Wednesday, February 5, 2014

China's multiple experiments - This time is no different

It is no hyperbole to claim that the Chinese Communist Party has been pursuing the most ambitious and far-reaching economic, social, and political experiment in human history. In fact the country has been the canvas for the most elaborate experiment ever with a massive group of human beings. While its carefully calibrated and strongly guided economic and financial policies get much of the attention, the scale of the other dimensions are equally staggering.

The Party's careful balancing act with political reforms, social experiments with managing the country's demography, rapid urbanization, religious freedom, and so on are premised on the Platonic belief that it is possible for a group of "enlightened" leaders to micro-manage the comprehensive development of a nation.

Most commentators, for reasons which I think are a great example of how cognitive biases can overwhelm even the most objective of people, have given the Platonic guardians presiding from Zhongnanhai the benefit of doubt in being able to pull of their objectives. I can understand this to some extent with economic reforms, though even there the challenges are simply too formidable, to be wished away.

But history is replete with too many examples to inform us that the consequences of the non-economic social and political experiments are most certainly likely to be deeply undesirable. Times has this latest China fact,
In 2000, China had 3.7 million villages, according to research by Tianjin University. By 2010, that figure had dropped to 2.6 million, a loss of about 300 villages a day... China’s top leadership has equated urbanization with modernization and economic growth. Local governments are also promoting it, seeing the sale of rural land rights as a way to compensate for a weak tax base. Evicting residents and selling long-term leases to developers has become a favored method for local governments to balance budgets and local officials to line their pockets. Numerous local officials are under investigation for corruption linked to rural land sales.
There is nothing I see which necessitates the belief that "this time is different".

Update 1

Andrew Sheng and Xiao Geng points to the latest round of re-calibration in long-term growth strategy by the Chinese government - the decision to lower growth rate expectations to a "new normal" of 7% and attendant policies to support this recalibration. They describe the Chinese development trajectory as an "adaptive learning process which shapes every economic, diplomatic, military, and social policy", and which is "characterized by experimentation, assessment, and adjustment". This is a adaptation of Deng's strategy to "cross the river by feeling the stones".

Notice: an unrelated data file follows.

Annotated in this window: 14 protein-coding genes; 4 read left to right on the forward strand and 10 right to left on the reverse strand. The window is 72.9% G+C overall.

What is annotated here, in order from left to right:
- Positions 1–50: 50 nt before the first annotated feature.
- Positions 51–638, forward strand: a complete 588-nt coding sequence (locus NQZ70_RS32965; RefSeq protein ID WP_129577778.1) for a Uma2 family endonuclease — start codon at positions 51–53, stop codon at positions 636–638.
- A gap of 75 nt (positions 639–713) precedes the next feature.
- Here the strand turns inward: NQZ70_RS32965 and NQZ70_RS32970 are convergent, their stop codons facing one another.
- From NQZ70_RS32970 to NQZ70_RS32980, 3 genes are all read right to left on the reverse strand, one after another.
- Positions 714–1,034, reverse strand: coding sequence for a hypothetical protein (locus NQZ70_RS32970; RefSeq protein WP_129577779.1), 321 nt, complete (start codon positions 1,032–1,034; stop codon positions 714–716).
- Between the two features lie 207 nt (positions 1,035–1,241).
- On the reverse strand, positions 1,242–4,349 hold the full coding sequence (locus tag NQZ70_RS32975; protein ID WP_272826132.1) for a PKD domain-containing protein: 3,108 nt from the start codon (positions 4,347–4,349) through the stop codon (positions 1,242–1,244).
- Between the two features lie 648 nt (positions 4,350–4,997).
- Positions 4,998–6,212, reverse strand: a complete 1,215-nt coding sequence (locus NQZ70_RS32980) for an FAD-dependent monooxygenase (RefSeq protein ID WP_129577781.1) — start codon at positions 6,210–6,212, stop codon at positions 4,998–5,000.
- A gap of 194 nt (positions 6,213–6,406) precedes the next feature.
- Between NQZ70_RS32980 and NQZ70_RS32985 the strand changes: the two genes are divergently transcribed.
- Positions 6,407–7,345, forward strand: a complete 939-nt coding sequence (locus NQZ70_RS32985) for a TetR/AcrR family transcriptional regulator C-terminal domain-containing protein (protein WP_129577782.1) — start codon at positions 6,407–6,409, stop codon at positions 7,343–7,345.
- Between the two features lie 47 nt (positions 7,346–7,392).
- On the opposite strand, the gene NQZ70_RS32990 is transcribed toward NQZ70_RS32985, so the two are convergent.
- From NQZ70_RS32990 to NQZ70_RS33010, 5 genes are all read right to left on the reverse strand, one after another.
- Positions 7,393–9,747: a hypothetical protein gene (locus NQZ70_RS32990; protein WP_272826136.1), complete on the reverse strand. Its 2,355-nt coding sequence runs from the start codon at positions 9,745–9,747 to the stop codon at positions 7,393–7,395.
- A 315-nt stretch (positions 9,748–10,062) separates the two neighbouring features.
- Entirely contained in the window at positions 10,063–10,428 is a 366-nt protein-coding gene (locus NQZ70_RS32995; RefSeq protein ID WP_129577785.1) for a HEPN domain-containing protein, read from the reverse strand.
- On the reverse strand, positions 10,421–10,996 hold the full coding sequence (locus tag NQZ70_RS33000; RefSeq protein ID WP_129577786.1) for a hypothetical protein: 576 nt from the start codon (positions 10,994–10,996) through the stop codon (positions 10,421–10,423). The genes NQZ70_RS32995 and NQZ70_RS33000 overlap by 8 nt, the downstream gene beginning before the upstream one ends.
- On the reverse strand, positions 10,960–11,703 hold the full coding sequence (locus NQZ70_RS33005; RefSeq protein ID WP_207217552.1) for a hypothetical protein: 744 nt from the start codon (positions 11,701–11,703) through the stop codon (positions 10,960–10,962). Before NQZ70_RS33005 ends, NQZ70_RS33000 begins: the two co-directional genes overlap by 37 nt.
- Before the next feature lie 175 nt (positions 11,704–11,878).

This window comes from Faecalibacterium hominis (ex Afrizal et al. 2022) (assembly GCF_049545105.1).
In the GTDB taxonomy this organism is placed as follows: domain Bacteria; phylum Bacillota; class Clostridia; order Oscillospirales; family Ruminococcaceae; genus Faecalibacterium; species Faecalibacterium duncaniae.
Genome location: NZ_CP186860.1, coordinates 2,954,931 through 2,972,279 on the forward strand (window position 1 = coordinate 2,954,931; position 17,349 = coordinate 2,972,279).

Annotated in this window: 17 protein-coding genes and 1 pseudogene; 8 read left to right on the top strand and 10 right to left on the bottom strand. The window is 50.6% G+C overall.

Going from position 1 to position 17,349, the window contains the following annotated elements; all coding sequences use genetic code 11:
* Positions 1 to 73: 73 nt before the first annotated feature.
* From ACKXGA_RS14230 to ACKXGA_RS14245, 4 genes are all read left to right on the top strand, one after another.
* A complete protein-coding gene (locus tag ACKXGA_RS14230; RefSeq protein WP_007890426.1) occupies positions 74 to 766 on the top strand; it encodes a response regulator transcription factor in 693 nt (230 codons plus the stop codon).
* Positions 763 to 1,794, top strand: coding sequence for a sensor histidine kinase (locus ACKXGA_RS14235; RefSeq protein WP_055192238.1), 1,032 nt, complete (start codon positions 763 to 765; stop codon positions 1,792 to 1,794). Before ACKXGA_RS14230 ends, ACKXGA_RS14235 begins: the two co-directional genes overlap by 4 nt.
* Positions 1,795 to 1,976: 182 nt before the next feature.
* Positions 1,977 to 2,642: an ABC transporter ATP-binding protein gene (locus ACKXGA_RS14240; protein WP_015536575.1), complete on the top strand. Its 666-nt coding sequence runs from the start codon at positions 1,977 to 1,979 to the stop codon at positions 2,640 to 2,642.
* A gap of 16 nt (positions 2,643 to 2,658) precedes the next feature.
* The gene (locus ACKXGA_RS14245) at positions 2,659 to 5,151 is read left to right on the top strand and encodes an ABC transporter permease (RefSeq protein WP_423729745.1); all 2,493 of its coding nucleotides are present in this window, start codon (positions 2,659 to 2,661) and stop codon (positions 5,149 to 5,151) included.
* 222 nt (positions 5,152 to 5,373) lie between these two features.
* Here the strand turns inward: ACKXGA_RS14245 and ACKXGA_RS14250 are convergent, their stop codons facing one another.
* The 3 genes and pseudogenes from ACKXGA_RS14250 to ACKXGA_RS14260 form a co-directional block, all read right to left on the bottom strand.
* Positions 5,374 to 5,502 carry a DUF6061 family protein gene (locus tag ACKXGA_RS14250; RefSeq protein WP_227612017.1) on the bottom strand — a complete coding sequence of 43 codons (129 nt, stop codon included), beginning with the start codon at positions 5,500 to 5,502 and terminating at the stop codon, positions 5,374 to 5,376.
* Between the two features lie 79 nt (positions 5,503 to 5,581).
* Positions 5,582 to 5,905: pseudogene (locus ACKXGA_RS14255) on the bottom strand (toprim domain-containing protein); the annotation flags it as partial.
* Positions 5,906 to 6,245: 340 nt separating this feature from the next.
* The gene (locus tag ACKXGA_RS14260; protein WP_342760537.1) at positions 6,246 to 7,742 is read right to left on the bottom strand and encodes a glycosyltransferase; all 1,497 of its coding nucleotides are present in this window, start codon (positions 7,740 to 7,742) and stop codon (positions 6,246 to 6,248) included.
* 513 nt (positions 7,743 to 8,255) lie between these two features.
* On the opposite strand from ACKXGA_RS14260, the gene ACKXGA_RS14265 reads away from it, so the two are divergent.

KP said...

Dear Gulzar,

It is interesting to read a post that views development not purely as a GDP enhancing effort.

More interesting is your turn away from a purely incentive based economic explanation of the misalignment.

Whether the view of what is appropriate is crowd-sourced (democracy) or leader led - the danger now is that clearly the excluded have little voice in the development's made on their behalf.

To me, this post is an oblique reference to what is happening in India. China simply boggles through numbers and makes a pointed example - but democracy in India has not been very different.

I am waiting for an example of somewhere in India where large scale infrastructure development based on land has left the displaced population better off - by design - rather than the few who skim off gigantic rents in alignment with politicians and bureaucrats.

My belief is that in the past 10 years there is a better chance that the misery at least gets noticed briefly, I suspect that things were worse when just after freedom we embarked on large scale development.

Anthropological (Development anthro) studies the few that I have seen only point to large scale disaster, albeit silent.

regards, KP.

Gulzar Natarajan said...

Thanks KP for that insightful comment...

I am fully with you, that for all the power-point presentation examples of best-practices in land/infra development in India, there are none that have genuinely addressed the rehabilitation needs of the land losers... apart from government failures, corporate greed (absolutely no concern whatsoever about those displaced from the lands handed over to them and now being operated by them) is to blame. in fact, in states like Andhra Pradesh, all the major Indian corporates, especially from software, have been able to acquire large tracts of land, far in excess of their requirements...

the good thing, as you rightly point out, is that the social movements and (to some extent) media have played an important role in highlighting them... but the danger is that we could now swing to the other extreme and populist political environment plays along with it...

China, on the other hand, is a disaster on a scale far higher than India, just waiting to explode...